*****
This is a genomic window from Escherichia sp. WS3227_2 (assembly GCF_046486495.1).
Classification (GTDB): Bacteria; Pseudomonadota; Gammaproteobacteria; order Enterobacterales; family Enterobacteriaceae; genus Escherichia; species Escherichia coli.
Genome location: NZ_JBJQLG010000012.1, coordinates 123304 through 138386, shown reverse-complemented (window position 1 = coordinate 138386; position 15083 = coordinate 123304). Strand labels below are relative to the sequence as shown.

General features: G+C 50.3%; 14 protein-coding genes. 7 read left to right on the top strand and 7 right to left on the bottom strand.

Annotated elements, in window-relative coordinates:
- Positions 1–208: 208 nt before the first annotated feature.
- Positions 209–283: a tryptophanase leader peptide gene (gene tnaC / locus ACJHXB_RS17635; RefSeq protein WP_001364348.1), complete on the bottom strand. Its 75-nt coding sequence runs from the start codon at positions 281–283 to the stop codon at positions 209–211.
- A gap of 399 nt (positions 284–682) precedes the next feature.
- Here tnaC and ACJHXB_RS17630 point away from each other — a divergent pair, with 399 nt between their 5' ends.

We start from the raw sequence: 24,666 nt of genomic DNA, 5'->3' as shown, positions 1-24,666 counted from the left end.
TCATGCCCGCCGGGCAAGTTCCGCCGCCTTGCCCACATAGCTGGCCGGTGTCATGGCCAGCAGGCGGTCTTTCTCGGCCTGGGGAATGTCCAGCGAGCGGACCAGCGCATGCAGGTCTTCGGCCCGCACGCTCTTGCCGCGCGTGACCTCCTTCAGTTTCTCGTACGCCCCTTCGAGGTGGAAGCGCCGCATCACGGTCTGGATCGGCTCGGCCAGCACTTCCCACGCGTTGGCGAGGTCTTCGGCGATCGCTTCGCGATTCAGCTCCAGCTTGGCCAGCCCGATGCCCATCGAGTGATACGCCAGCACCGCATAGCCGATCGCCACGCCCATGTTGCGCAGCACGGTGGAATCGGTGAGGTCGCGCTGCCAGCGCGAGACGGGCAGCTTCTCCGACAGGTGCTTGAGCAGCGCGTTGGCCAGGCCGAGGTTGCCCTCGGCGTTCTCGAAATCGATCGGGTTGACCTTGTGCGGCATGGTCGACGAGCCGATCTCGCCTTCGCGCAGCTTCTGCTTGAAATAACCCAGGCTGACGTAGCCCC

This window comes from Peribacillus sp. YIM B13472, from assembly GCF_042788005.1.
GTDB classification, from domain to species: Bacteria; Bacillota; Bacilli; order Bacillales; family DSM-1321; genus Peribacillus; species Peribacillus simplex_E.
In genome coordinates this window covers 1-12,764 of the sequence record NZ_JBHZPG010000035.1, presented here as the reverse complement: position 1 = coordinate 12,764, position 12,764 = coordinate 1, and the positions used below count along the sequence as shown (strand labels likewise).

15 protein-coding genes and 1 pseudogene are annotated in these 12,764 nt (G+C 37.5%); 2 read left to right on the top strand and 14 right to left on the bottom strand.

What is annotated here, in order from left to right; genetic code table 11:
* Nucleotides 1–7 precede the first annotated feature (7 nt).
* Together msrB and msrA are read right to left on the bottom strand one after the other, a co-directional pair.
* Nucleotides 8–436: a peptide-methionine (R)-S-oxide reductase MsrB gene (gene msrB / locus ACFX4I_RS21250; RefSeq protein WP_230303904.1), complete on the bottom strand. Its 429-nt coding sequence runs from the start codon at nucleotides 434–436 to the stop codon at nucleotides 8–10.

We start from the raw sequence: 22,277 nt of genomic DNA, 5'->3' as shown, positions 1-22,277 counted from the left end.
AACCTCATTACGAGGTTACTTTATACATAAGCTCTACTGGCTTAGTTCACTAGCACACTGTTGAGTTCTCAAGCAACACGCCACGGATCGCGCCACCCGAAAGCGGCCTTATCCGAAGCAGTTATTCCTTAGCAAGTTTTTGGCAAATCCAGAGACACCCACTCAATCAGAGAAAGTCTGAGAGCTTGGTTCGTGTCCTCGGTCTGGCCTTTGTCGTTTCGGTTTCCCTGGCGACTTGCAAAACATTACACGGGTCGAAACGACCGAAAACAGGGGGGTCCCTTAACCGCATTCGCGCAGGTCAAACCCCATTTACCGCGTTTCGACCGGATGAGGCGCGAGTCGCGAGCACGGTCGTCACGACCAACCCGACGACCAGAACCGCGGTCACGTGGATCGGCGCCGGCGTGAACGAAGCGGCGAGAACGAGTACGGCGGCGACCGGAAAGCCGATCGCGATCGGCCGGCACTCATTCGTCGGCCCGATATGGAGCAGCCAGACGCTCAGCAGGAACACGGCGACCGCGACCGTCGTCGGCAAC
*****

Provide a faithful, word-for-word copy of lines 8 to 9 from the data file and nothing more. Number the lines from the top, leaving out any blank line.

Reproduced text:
- A gap of 399 nt (positions 284–682) precedes the next feature.
- Here tnaC and ACJHXB_RS17630 point away from each other — a divergent pair, with 399 nt between their 5' ends.